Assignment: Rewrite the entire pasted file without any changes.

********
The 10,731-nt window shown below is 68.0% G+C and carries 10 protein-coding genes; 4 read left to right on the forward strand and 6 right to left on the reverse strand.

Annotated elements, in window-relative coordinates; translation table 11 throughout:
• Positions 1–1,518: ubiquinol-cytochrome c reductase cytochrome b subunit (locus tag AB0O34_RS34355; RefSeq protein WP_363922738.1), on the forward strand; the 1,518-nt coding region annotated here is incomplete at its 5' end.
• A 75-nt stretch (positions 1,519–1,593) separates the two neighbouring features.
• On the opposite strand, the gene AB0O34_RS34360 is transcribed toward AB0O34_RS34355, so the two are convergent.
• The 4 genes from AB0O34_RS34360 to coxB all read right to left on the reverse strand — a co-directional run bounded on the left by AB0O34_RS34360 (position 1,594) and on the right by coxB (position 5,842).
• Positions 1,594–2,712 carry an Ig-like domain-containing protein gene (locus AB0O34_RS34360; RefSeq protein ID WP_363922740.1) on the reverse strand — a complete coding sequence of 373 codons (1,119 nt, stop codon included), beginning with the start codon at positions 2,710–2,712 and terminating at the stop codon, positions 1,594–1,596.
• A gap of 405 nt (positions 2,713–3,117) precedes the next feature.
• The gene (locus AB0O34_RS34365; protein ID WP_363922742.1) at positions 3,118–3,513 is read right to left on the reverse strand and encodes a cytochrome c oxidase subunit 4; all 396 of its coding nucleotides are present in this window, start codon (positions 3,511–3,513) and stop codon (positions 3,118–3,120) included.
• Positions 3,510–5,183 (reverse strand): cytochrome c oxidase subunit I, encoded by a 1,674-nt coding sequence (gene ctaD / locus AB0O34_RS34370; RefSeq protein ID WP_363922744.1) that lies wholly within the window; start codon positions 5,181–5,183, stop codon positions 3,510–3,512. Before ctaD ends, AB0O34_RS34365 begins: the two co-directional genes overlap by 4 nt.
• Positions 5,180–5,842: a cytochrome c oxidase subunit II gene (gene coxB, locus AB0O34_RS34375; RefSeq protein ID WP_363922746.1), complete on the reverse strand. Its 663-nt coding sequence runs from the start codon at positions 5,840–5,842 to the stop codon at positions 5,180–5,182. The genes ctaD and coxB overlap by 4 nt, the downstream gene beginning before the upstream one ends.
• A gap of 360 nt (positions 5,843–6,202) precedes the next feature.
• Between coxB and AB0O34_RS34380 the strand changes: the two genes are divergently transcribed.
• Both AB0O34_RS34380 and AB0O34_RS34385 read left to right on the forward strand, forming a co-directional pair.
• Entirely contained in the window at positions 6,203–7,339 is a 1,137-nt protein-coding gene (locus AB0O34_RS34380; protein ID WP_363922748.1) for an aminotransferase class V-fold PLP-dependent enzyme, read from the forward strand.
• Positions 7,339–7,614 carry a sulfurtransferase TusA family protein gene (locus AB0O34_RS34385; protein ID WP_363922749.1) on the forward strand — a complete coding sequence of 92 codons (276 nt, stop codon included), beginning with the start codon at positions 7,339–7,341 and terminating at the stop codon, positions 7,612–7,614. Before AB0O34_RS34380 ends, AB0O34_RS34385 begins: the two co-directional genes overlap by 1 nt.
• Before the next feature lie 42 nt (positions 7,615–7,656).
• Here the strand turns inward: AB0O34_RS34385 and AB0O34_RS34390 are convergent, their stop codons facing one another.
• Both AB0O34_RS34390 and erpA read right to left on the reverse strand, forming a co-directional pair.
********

The 10,731-nt window shown below is 68.0% G+C and carries 10 protein-coding genes; 4 read left to right on the forward strand and 6 right to left on the reverse strand.

Annotated elements, in window-relative coordinates; translation table 11 throughout:
• Positions 1–1,518: ubiquinol-cytochrome c reductase cytochrome b subunit (locus tag AB0O34_RS34355; RefSeq protein WP_363922738.1), on the forward strand; the 1,518-nt coding region annotated here is incomplete at its 5' end.
• A 75-nt stretch (positions 1,519–1,593) separates the two neighbouring features.
• On the opposite strand, the gene AB0O34_RS34360 is transcribed toward AB0O34_RS34355, so the two are convergent.
• The 4 genes from AB0O34_RS34360 to coxB all read right to left on the reverse strand — a co-directional run bounded on the left by AB0O34_RS34360 (position 1,594) and on the right by coxB (position 5,842).
• Positions 1,594–2,712 carry an Ig-like domain-containing protein gene (locus AB0O34_RS34360; RefSeq protein ID WP_363922740.1) on the reverse strand — a complete coding sequence of 373 codons (1,119 nt, stop codon included), beginning with the start codon at positions 2,710–2,712 and terminating at the stop codon, positions 1,594–1,596.
• A gap of 405 nt (positions 2,713–3,117) precedes the next feature.
• The gene (locus AB0O34_RS34365; protein ID WP_363922742.1) at positions 3,118–3,513 is read right to left on the reverse strand and encodes a cytochrome c oxidase subunit 4; all 396 of its coding nucleotides are present in this window, start codon (positions 3,511–3,513) and stop codon (positions 3,118–3,120) included.
• Positions 3,510–5,183 (reverse strand): cytochrome c oxidase subunit I, encoded by a 1,674-nt coding sequence (gene ctaD / locus AB0O34_RS34370; RefSeq protein ID WP_363922744.1) that lies wholly within the window; start codon positions 5,181–5,183, stop codon positions 3,510–3,512. Before ctaD ends, AB0O34_RS34365 begins: the two co-directional genes overlap by 4 nt.
• Positions 5,180–5,842: a cytochrome c oxidase subunit II gene (gene coxB, locus AB0O34_RS34375; RefSeq protein ID WP_363922746.1), complete on the reverse strand. Its 663-nt coding sequence runs from the start codon at positions 5,840–5,842 to the stop codon at positions 5,180–5,182. The genes ctaD and coxB overlap by 4 nt, the downstream gene beginning before the upstream one ends.
• A gap of 360 nt (positions 5,843–6,202) precedes the next feature.
• Between coxB and AB0O34_RS34380 the strand changes: the two genes are divergently transcribed.
• Both AB0O34_RS34380 and AB0O34_RS34385 read left to right on the forward strand, forming a co-directional pair.
• Entirely contained in the window at positions 6,203–7,339 is a 1,137-nt protein-coding gene (locus AB0O34_RS34380; protein ID WP_363922748.1) for an aminotransferase class V-fold PLP-dependent enzyme, read from the forward strand.
• Positions 7,339–7,614 carry a sulfurtransferase TusA family protein gene (locus AB0O34_RS34385; protein ID WP_363922749.1) on the forward strand — a complete coding sequence of 92 codons (276 nt, stop codon included), beginning with the start codon at positions 7,339–7,341 and terminating at the stop codon, positions 7,612–7,614. Before AB0O34_RS34380 ends, AB0O34_RS34385 begins: the two co-directional genes overlap by 1 nt.
• Before the next feature lie 42 nt (positions 7,615–7,656).
• Here the strand turns inward: AB0O34_RS34385 and AB0O34_RS34390 are convergent, their stop codons facing one another.
• Both AB0O34_RS34390 and erpA read right to left on the reverse strand, forming a co-directional pair.